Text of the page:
Wednesday, April 11, 2018

Wednesday morning things

* Lynn, I JUST got a batch of "pastel loops" that include buttery yellow and denim blue, and I already have some red,  so :)

in a couple weeks, be watching your mail. (Am pretty sure I still have the DM with your address)

* Getting a lot of random stuff done thing morning; one of them being moving the stuff (mostly some plastic tubs and planter trays) designated as "trip hazard" by Safety. (Never mind that it's a lab only I and one other colleague ever use, never mind that they were kind of out of the way, never mind that there's not enough space to store stuff if you have an active research program). Fortunately we have a "Butler building" (those pre-fab corrugated steel (?) buildings you often see on farms) that my colleague the ichthyologist uses for storing his boats and the like, and he said there was space in there.

He said "I would help you move them but my arm is kind of jacked up right now" - several weeks ago he was out on his motorcycle and he got hit by a driver, and while he wasn't BADLY injured at the time, apparently it messed up a tendon in his shoulder and he's going to have to have surgery to correct it. (And he's going to lose this summer's field season as a result).

(And at any rate: I had expected to carry the stuff myself, anyway: it's my stuff. And it's not that heavy. I figure the offer-to-carry is a vestige of chivalry and I don't get upset about that the way some women do; and anyway, when uninjured, my colleague is wirier and stronger than I am, so)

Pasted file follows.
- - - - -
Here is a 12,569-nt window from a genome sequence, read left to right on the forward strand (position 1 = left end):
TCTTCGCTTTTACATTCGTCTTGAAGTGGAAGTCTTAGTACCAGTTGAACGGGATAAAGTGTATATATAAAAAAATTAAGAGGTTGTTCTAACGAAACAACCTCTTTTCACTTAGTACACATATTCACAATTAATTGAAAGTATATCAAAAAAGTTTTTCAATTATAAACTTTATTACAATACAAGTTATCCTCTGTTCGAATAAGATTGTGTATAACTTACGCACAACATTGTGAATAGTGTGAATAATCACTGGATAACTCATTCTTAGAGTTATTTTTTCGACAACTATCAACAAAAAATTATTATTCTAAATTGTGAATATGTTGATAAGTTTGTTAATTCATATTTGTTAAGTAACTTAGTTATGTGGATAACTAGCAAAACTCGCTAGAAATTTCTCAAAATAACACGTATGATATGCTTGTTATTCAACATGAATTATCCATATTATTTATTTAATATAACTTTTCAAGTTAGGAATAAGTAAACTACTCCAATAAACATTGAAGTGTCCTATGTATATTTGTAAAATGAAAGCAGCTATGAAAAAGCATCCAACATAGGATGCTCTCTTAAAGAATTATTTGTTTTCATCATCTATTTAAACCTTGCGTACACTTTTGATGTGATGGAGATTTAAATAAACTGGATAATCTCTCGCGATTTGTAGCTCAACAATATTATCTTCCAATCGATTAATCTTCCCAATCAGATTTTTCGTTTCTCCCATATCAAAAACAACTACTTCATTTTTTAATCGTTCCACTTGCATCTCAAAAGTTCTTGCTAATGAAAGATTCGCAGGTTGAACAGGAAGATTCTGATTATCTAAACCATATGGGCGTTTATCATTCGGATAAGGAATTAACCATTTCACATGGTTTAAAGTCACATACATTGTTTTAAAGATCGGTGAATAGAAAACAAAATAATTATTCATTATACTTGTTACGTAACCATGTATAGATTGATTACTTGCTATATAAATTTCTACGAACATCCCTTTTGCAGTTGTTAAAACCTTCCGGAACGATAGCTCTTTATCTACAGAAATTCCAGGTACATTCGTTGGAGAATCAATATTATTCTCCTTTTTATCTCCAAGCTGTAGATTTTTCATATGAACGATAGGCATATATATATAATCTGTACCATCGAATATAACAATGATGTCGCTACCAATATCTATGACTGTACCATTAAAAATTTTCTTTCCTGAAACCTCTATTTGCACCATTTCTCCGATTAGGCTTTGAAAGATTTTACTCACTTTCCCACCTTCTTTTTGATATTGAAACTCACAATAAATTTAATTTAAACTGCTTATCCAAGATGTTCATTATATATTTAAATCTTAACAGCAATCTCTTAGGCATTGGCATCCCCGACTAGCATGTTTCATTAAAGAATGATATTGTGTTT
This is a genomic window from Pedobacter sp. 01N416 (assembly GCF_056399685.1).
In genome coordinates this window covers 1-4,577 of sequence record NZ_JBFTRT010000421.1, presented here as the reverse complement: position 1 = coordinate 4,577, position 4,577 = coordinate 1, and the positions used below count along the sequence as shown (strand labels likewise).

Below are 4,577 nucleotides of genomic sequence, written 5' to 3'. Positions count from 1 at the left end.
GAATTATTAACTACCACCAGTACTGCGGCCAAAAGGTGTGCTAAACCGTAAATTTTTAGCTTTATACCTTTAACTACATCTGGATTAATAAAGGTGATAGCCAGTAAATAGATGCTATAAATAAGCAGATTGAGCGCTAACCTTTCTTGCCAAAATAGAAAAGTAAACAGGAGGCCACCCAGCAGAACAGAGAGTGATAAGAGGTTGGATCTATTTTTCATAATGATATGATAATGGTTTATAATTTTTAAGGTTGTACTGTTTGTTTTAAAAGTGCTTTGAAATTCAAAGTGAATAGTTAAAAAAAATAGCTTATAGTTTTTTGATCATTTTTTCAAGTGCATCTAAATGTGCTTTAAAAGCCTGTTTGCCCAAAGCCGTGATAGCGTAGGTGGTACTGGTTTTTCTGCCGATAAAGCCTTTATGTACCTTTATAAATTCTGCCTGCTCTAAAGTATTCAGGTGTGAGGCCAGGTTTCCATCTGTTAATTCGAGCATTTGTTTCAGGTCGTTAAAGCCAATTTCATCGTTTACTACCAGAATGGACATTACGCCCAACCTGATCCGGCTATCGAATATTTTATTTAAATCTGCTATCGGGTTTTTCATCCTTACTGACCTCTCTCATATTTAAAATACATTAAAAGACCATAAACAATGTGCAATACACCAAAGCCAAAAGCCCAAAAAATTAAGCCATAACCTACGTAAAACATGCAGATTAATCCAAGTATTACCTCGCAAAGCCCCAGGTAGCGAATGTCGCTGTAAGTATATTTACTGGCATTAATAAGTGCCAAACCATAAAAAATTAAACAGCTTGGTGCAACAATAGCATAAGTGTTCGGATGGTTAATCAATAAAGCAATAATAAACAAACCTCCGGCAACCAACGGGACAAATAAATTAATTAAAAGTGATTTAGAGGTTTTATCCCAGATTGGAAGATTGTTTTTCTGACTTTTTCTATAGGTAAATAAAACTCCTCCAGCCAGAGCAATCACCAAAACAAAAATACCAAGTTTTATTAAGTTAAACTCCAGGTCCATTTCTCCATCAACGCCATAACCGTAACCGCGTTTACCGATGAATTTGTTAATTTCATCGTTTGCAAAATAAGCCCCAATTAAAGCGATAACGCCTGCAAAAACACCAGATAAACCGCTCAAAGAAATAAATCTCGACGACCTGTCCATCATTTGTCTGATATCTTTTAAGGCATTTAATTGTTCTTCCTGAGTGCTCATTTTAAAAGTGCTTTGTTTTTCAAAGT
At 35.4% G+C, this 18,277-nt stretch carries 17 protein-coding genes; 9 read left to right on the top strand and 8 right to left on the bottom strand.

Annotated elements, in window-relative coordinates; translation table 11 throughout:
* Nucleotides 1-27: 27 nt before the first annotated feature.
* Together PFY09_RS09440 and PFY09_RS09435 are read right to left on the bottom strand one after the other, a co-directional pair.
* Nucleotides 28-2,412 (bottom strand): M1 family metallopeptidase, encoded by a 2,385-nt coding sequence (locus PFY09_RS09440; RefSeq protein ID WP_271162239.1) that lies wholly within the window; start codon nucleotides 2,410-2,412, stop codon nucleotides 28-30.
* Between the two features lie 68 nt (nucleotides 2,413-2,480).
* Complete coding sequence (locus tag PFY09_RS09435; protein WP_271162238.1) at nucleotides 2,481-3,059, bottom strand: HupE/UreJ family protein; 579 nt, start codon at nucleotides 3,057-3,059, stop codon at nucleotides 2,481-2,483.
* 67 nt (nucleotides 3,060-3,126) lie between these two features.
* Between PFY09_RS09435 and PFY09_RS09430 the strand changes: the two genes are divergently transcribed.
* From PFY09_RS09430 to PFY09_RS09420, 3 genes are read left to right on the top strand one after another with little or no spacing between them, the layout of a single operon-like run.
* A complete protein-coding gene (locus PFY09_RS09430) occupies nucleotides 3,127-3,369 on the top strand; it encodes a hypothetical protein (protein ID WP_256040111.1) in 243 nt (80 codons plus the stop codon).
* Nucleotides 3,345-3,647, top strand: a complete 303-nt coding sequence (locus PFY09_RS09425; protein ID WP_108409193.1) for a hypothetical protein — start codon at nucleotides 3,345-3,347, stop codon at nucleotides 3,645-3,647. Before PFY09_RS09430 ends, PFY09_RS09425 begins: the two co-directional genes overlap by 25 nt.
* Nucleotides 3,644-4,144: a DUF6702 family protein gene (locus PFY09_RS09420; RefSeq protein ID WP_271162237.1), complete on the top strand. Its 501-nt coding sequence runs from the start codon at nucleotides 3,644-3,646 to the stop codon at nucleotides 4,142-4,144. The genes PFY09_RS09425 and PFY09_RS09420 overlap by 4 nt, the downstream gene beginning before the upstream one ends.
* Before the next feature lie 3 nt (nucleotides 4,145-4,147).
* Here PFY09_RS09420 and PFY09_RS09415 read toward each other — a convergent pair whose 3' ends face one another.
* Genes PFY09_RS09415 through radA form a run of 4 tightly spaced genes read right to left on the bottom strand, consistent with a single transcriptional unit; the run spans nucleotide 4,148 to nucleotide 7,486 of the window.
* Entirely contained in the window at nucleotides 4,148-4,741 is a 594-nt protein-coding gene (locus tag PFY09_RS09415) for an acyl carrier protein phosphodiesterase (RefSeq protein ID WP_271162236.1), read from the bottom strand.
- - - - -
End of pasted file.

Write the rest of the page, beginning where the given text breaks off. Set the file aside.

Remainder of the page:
*While cleaning up my guest room, I found a copy of Robert Silverberg's "The Mound Builders" (the history of this people is of interest to me, largely because the "Hopewell and Adena peoples" were a big social studies topic when I was a schoolkid in Ohio). It's an older book - like, late 1960s, so I am expecting some of the information to be inaccurate, but there are some interesting perspectives. A big one being how early 19th century European Americans wanted to believe *any other group* other than Native people built the mounds. I presume that is partly because they wanted to continue to believe the "savages" idea, as a way of dehumanizing and telling themselves, "It's really OK to take their land, they're not using it to its full potential."

Then again, the Native people living in the areas where the mounds were apparently by and large shrugged when ethnographers (who might have less of an ax to grind) asked them if they knew who built the mounds.

(And yet - there is tons of stuff about what my great-great grandparents did that I don't know ANYTHING about. Shoot, one of them could have made statues or something and unless it was written down somewhere, I'd not know.)

So there are all these wild ideas - that they were displaced Welshmen (why Welshmen? I don't know. Maybe the Welsh were known in that era for engineering feats?), or descendants of an exiled Phoenecian couple (hello, inbreeding!), or one of the Lost Tribes (this seems to have been a common idea).

And there was even, for lack of a better term, Moundbuilder fanfiction - one author wrote a novel portraying the Moundbuilders as sort of a pre-lapsarian people who lived in harmony with the land, until they were menaced by a giant mammoth (literally a Behemoth) and it had to be killed by a hero among the Moundbuilders. (And you probably thought Syfy Channel had flimsy and weird premises for its story lines. I'm surprised they haven't picked up on that one, other than it's an obscure novel from the 1850s).